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Based out of New York, Matana RobertsCoin Coin Chapter Three: River Run Thee is the third album of a slated 12 that will compile her Coin Coin project. Having grown up in Chicago in the late 70s and early 80s, her childhood was filled with musical influences, specifically of jazz and its component instruments. Roberts is known as a sound experimentalist. This album is full mechanical, repetitive hums, crackles and reverberations, masked by eerie oohs and experimental saxophone melodies, Roberts’ main instrument. Fading in and out of the noise is Robert’s voice, sometimes melodic, but often it is just raspy and chant-like, or just plain talking, being that Roberts also works with spoken word poetry. Her album is full of the sounds of life, not its melodies, which weave together in sincere incongruity and culminate into a whole of transfixing uncertainty.

-Kyra Hines

Proving WUOG can be your home whether you are really cool or still think 1977 was the best year for music (it was, ok, it was) we have both Dan Deacon AND the Pop Group playing on the radio these days.

Dan Deacon – Gliss Riffer

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Baltimore is really churning out some great music these days and Dan Deacon is one of the city’s very best artists. Since his stunning breakthrough, 2007’s Spiderman of the Rings, Deacon has put out the gorgeous, live-instrument focused Bromst (one of my favorites of that year) and the ambitious America, and now Gliss Riffer, which  feels like vintage Dan Deacon, while still experimenting with the ideas and forms that his fans are familiar with. The opener “Feel the Lightning” feels like the closest thing we’ve ever gotten to a Dan Deacon pop song. There’s a really discernible structure and catchy synth parts that augment Deacon‘s traditional joyful, electronic chaos. Gliss Riffer takes a really dramatic left turn is the last 2 tracks of the record. “Take It to the Max” and “Steely Blues” are two of the most experimental tracks Deacon‘s done since signing with Domino and display his masterful composition skills as well as his ability to create huge environments with his array of musical ideas.

-Andy Tabeling

The Pop Group – Citizen Zombie

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The seminal post-punk band, The Pop Group has released Citizen Zombie, their first LP in 35 years, and they’ve picked up right where they left off.  When beloved bands reunite and  release new material, the new records often derided and met with skepticism, as it can never match the expectations presented by a legendary back catalog.  With their three short years as a band from 1977-1980,  The pop group seamlessly blended the noise of the Birthday Party, the political outrage of the Clash and the Sex Pistols, and the nerdy white punk funk of American New Wave, all the while lending more influences to these contemporaries.  On Citizen Zombie the Pop Group still have the raw political energy and the rage of a young band while still offering a mature, postmodern sound that seems wiser than their previous work.  The opener and title track, “Citizen Zombie” is funky and savage which somehow manages to include jazz inspired sounds, feedback and futuristic noise.  In contrast to their usual punk-funk, tracks like “Mad Truth” and “s.o.p.h.i.a.” are dancefloor ready snythpop tracks.  The Standout track is “Nowhere Girl” and its most reminiscent to their older material and verges on the anthemic, combining love song and atypical optimism with huge, blaring guitar riffs and U2ish backup vocals. Closer “Echelon” sounds like a synthed up Nick Cave song as its very pretty and eerie. Although the political lyrics can be bulky at times (see; “Nations”/ “Immaculate Deception”) they are still intriguing and give the album a dystopian vibe.  The Pop Group’s Citizen Zombie is a strong effort that holds up to the band’s impressive discography without sounding trite and overdone.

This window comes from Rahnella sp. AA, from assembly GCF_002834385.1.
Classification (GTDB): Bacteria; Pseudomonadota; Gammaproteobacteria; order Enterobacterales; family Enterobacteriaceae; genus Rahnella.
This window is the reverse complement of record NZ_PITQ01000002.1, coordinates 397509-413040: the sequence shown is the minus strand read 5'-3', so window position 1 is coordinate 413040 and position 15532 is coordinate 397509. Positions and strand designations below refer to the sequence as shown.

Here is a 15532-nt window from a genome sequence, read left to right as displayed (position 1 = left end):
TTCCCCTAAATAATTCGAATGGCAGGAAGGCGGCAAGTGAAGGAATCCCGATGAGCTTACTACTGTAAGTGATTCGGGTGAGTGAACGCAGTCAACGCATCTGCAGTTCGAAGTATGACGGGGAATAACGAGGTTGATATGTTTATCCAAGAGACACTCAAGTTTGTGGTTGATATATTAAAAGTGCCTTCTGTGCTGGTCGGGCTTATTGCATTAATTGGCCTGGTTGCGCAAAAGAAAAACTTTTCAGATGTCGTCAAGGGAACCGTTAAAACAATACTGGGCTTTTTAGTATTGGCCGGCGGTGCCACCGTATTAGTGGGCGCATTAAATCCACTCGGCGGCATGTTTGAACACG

- Tom Jurgens

Title Fight – Hyperview

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Title Fight’s third full length album, Hyperview, is an extreme departure from the aggressive punk of their previous releases, even the most recent  Spring Songs EP (which featured heavily in WUOG’s rotation last year).  They’ve replaced the loud, post-hardcore sound, with a lusher shoegazey guitar sound that still packs the punch of their previous albums.  Hyperview is still a killer punk album and it shows that Title Fight’s steady growth has paid off with such a rewarding album.  It may prove divisive to fans of their older material, but it’s as good a place to start as any for the uninitiated.  “Chlorine” still has guitars that swell and explode into softer, melodic vocals.  “Hypernight” is still firmly entrenched in post-hardcore despite the shoegaze inspired riffs.  “Your Pain is Mine Now” is beautiful and heart-wrenching with the refrain “Don’t cry your eyes out.” This song feels like the centerpiece of the album as it  strips away the noise and shows the strong influence of mumbling post-punk and nineties indie rock dressed up as punk.  The band stated that Dinosaur Jr. and the Beach boys were big influences on the record, and the transition from “Your Pain is Mine Now” into “Rose of Sharon” encapsulates those influences perfectly.  This record is glorious, go listen to it.